A study concludes that the anemia drug Aransep increased the risk of death in patients with active cancer (not in remission), the drug's maker, Amgen, said Thursday.

Aransep is currently approved in the United States to treat cancer patients with anemia caused by chemotherapy or radiation treatment, but not anemia caused by cancer itself. Even so, doctors do use it off-label for that purpose, The New York Times reported.

This study, which included 1,000 patients with active cancer who were not receiving chemotherapy or radiation treatment, was designed to determine if Aransep could reduce the need for blood transfusions, which are frequently required by people with anemia.

The drug did not reduce the need for transfusions and, by the end of 16 weeks, there was a statistically significant increase in the number of deaths among patients taking the drug, The Times reported.

In this group of patients the "risk/benefit ratio for Aransep use is at best neutral and perhaps negative," said a news release issued by Amgen. The company did not provide any numerical results from the study.

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FDA Panel Approves Combination Vaccine for Children

Pentacel, a combination vaccine for five childhood diseases that would reduce the number of shots given to infants, received the approval of a U.S. Food and Drug Administration advisory panel on Thursday.

The vaccine, which protects against diphtheria, tetanus, polio, whooping cough and invasive Hib disease, is made by Sanofi-Aventis SA.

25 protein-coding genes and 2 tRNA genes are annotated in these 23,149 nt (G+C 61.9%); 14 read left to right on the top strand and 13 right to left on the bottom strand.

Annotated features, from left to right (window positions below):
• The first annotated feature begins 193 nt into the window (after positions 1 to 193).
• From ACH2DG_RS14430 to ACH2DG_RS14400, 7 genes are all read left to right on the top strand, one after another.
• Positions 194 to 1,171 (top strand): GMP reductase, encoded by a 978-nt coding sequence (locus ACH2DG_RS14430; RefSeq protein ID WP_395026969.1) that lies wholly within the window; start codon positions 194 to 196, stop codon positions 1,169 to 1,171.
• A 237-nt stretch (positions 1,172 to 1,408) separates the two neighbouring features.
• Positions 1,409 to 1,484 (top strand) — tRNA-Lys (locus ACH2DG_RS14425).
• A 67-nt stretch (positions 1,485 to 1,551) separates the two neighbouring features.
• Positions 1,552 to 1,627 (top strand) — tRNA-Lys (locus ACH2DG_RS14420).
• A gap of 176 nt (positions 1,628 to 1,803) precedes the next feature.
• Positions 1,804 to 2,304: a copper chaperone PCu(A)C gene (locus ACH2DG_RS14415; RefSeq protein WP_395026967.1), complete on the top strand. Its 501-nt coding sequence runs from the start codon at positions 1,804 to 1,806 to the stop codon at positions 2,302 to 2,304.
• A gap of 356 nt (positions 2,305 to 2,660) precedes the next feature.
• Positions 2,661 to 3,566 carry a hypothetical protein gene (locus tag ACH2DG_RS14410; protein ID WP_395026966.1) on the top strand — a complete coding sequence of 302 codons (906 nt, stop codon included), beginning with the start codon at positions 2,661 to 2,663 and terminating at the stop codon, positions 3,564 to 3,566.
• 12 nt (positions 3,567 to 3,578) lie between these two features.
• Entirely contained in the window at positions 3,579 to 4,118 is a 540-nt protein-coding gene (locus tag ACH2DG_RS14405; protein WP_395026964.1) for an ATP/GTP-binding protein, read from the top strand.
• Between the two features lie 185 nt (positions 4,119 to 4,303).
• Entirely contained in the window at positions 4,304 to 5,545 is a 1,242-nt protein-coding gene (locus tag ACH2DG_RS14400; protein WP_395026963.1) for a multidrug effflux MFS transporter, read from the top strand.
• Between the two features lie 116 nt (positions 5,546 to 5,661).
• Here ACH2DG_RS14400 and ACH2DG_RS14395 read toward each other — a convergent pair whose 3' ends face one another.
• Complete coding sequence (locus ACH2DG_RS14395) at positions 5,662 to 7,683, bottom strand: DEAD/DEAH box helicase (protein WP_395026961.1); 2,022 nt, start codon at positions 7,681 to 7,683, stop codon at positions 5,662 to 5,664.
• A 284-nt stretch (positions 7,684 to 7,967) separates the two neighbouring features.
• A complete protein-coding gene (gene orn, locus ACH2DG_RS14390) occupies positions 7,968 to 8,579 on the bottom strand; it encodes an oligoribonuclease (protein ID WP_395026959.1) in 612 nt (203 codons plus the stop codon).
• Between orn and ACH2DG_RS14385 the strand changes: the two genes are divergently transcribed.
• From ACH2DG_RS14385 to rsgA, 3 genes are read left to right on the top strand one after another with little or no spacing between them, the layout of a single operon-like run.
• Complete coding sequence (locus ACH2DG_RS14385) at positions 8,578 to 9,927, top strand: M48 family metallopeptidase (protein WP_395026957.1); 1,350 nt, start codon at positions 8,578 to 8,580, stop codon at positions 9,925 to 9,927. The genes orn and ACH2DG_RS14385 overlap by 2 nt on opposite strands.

The 13 to 2 vote in favor of the vaccine was based on studies that showed that four doses of Pentacel protected children from these diseases. Currently, U.S. health officials recommend 23 separate shots for infants. Pentacel would reduce that to 16 shots -- about two fewer at every checkup, Bloomberg News reported.

The advisory committee said that Pentacel appeared to work at least as well as individual vaccines designed to protect against the five diseases. They also said that reducing the number of shots may help improve immunization rates.

It's expected that the FDA will decide by March 9 whether to act on the advisory committees' recommendation and approve Pentacel, Bloomberg reported. While the FDA isn't required to follow its committees' advice, it usually does so.

Currently, the only five-component childhood vaccine available in the U.S. is Pediarix, made by GlaxoSmithKline. It's similar to Pentacel, but protects against hepatitis B instead Hib.

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Extreme Stress During Pregnancy May Harm Fetal Brain

Extreme stress during pregnancy -- such as serious arguments or domestic abuse -- may cause harm to the fetal brain and put babies at increased risk for mental and behavioral problems such as attention deficit hyperactivity (ADHD), say U.K. researchers.

This damage is likely caused by high levels of the stress hormone cortisol in the amniotic fluid that surrounds the fetus in the womb, said Professor Vivette Glover of Imperial College London.

She found that 18-month-old infants who were exposed to the highest levels of cortisol during development had lower IQs and were more likely to be anxious and fearful than other infants, BBC News reported.

The research was presented at a conference of the Royal College of Psychiatrists.

Pregnant women should not be "unduly concerned," by the findings, Dr. David Coghill, senior lecturer and honorary consultant in child and adolescent psychiatry at the University of Dundee, told BBC News.

He said the harmful effects noted in the study are caused by "extremely high levels of stress and distress."